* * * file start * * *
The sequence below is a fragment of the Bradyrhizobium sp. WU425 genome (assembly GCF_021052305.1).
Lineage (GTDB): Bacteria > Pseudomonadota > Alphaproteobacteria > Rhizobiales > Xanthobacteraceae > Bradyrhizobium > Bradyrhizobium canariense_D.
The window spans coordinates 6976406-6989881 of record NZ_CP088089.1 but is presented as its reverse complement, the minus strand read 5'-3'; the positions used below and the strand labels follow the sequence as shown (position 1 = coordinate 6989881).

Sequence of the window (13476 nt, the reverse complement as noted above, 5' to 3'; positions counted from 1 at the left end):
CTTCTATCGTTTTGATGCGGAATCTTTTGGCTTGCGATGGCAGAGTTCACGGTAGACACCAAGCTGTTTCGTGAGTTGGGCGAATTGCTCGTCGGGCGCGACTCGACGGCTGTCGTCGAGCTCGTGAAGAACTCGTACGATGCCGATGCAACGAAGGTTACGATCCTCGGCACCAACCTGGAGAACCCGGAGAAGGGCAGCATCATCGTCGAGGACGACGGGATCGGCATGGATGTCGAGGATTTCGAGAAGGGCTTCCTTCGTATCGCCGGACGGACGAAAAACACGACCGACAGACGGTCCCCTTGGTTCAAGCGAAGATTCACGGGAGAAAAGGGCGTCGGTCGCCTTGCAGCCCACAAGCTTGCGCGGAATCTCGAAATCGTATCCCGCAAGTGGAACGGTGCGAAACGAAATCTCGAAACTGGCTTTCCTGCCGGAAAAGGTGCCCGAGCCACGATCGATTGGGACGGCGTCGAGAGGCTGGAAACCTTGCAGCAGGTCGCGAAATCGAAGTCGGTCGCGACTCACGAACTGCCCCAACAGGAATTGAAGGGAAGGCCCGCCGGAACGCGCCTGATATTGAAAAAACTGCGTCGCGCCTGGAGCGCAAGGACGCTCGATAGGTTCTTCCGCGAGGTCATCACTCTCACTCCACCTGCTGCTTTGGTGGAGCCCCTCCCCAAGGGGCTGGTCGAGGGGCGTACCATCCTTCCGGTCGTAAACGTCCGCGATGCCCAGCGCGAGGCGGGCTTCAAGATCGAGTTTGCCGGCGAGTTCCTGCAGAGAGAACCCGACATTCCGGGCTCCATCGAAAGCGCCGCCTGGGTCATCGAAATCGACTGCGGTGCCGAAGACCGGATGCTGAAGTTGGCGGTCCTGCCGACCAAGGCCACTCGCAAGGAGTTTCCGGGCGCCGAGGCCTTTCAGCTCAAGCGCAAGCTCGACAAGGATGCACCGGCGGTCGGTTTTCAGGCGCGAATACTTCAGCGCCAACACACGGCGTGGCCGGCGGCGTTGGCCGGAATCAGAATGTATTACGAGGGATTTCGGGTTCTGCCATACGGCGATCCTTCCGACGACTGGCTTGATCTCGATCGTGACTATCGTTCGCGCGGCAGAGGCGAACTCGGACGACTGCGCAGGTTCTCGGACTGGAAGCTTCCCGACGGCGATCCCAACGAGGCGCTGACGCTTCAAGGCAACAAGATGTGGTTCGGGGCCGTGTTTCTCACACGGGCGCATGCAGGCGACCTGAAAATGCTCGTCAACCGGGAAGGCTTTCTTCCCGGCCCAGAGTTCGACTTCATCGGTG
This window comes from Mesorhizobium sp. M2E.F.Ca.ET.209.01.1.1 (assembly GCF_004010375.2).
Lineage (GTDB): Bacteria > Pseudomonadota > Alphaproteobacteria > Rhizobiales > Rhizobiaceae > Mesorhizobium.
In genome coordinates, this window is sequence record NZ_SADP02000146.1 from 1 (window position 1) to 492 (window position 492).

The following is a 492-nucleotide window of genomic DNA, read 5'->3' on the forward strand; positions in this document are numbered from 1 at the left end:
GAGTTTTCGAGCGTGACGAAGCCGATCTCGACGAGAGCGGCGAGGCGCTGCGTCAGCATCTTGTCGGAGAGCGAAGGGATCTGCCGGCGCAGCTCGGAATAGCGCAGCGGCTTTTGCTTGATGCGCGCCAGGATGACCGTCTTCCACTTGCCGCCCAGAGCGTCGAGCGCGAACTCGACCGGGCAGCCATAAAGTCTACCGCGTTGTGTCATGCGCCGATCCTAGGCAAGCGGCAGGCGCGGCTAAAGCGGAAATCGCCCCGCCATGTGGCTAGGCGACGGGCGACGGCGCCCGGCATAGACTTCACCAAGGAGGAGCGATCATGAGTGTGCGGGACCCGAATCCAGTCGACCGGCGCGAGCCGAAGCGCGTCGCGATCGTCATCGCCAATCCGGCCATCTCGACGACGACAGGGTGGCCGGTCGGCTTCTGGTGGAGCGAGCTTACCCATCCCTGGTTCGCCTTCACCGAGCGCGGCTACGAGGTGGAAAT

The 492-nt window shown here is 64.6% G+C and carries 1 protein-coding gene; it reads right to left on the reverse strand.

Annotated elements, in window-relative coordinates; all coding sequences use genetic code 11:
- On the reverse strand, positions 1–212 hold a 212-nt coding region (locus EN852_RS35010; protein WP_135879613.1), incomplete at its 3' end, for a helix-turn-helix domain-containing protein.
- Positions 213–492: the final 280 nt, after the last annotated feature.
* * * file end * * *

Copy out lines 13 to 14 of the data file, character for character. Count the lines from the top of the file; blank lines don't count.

- On the reverse strand, positions 1–212 hold a 212-nt coding region (locus EN852_RS35010; protein WP_135879613.1), incomplete at its 3' end, for a helix-turn-helix domain-containing protein.
- Positions 213–492: the final 280 nt, after the last annotated feature.